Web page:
Sea anemones evolved to repurpose neurons as stinging cells

BioTechniques News
Aisha Al-Janabi

Researchers find that stinging cells called cnidocytes could be a beneficial model to understand the emergence of new cell types, which has been a key challenge in evolutionary biology. 

Sea anemones are part of the cnidaria phylum along with jellyfish, corrals, and hydrae, and have specialized stinging cells called cnidocytes. These specialized cells evolved by repurposing neurons inherited from pre-cnidarian ancestors; however, until recently, it was not known how they achieved this feat. Researchers from Cornell University (NY, USA) studied the sea anemone Nematostella vectensis to understand the emergence of these cell types.

It’s been known for the past century that cnidocyte cells – which are not found elsewhere in the animal kingdom – developed from a group of stem cells that can also specialize into brain cells. The two cell types perform similar actions as both are secretory cells that expel something – neurons secrete neuropeptides to communicate with other cells, whilst cnidocytes secrete poison-laced harpoons. But what determines if a stem cell becomes a neuron or a cnidocyte?

“One of the unique features of cnidocytes is that they all have an explosive organelle (a little pocket inside the cell) that contains the harpoon that shoots out to sting you,” said Leslie Babonis, the first author of the study. “These harpoons are made of a protein that is also found only in cnidarians, so cnidocytes seem to be one of the clearest examples of how the origin of a new gene (that encodes a unique protein) could drive the evolution of a new cell type.”

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The researchers examined how neurons are reprogrammed to make a new cell type using functional genomics. Functional genomics studies investigate how genes and regions of the genome contribute to biological processes to get an understanding of the relationship between the genome and the phenotype. There are several techniques used to do so including mutagenesis, mass spectrometry, and genome annotation. They found that cnidocytes develop from stem cells by switching off the expression of RFamide, a neuropeptide, thereby repurposing a subset of cells that were destined to be neurons. “These surprising results demonstrate how new genes acquire new functions to drive the evolution of biodiversity,” said Babonis. “They suggest that co-option of ancestral cell types was an important source for new cell functions during the early evolution of animals.”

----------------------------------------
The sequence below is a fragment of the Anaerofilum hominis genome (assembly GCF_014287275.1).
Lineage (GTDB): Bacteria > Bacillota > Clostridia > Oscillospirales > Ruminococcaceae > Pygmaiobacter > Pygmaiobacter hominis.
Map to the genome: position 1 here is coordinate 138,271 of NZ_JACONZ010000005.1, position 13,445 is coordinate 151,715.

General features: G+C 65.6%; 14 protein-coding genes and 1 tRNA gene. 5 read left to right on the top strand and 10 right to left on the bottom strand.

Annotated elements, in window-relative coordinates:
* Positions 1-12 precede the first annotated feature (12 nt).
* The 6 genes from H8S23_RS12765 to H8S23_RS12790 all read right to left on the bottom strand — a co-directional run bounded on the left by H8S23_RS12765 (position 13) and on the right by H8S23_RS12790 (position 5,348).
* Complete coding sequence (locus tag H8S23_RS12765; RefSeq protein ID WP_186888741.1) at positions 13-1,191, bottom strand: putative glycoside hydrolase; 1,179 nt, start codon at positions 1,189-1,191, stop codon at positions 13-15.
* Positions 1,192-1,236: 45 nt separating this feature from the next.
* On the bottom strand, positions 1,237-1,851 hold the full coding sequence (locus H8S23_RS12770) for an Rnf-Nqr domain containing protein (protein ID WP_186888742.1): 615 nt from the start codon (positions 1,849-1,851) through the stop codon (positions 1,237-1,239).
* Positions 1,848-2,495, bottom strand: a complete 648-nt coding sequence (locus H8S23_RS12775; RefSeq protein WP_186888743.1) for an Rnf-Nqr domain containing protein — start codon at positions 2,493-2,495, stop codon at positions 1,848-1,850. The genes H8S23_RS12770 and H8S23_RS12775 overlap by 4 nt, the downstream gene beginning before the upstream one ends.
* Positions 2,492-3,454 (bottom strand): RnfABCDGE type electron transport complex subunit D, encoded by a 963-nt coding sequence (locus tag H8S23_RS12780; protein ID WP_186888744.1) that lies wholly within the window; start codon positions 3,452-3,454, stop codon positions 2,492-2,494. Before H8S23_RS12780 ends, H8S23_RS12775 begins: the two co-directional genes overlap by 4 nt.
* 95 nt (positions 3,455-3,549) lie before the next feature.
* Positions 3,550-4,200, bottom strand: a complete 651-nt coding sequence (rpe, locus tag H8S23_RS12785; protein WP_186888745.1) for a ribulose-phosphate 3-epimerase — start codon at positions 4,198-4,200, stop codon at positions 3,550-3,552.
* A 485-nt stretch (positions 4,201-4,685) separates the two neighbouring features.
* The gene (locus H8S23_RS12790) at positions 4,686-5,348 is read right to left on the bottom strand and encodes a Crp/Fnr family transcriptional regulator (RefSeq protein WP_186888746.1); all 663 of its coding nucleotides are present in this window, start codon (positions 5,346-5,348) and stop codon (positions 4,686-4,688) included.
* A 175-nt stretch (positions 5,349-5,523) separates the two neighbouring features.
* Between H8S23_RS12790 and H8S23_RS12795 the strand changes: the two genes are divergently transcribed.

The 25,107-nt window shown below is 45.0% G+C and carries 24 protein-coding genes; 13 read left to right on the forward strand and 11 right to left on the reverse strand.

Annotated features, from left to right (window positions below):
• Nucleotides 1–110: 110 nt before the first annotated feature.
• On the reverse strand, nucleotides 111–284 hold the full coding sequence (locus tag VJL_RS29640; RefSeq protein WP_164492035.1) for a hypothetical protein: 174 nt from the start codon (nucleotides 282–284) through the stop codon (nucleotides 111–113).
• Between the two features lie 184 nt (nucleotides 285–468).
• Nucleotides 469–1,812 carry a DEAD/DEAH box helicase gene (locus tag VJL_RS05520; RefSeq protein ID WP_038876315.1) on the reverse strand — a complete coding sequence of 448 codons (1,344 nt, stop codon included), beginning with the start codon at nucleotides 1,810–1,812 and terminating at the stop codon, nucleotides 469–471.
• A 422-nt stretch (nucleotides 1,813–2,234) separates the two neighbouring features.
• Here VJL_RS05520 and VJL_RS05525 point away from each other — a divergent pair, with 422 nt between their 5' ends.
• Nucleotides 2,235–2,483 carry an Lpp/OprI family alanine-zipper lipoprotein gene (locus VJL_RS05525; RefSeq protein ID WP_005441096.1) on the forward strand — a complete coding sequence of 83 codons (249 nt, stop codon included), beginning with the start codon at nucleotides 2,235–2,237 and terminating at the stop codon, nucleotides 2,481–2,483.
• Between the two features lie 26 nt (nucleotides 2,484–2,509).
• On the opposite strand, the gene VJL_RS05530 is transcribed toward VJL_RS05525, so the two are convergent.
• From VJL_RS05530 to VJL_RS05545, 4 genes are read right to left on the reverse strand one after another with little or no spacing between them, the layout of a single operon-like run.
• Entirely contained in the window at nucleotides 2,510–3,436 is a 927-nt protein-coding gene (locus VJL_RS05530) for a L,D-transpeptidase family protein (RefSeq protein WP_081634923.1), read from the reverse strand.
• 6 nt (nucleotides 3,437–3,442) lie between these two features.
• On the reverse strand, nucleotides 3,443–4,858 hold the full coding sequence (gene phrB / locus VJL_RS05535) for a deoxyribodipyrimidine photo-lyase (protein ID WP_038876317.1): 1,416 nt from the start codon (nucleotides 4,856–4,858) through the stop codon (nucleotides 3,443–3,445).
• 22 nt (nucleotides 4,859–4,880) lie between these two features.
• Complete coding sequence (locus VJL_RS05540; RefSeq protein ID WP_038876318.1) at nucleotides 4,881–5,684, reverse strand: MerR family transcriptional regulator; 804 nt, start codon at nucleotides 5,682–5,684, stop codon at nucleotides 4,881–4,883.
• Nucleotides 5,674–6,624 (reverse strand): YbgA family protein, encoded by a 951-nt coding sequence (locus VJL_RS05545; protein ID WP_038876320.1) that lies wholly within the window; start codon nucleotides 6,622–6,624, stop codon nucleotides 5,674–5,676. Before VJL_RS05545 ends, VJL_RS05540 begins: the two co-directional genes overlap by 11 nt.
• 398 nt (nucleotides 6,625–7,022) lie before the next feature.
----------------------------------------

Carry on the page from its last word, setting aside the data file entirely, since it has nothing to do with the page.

This research also showed that there is a single cnidarian-specific regulatory gene responsible for turning off the neural function and turning on cnidocyte-specific traits and gives clues about the evolution of cnidocytes. “There is a single gene that acts like a light switch – when it’s on, you get a cnidocyte, when it’s off you get a neuron,” Babonis explained. “It’s a pretty simple logic for controlling cell identity.”

This is the first study to show this logic in a cnidarian, and the researchers believe it is likely that this mechanism is responsible for cell differentiation in the earliest multicellular animals.

Next, the research team is planning to investigate if this genetic off/on switch is also present in creating new cell types in other animals, including if there is a similar mechanism behind the origin of novel skeleton-secreting cells in corals.

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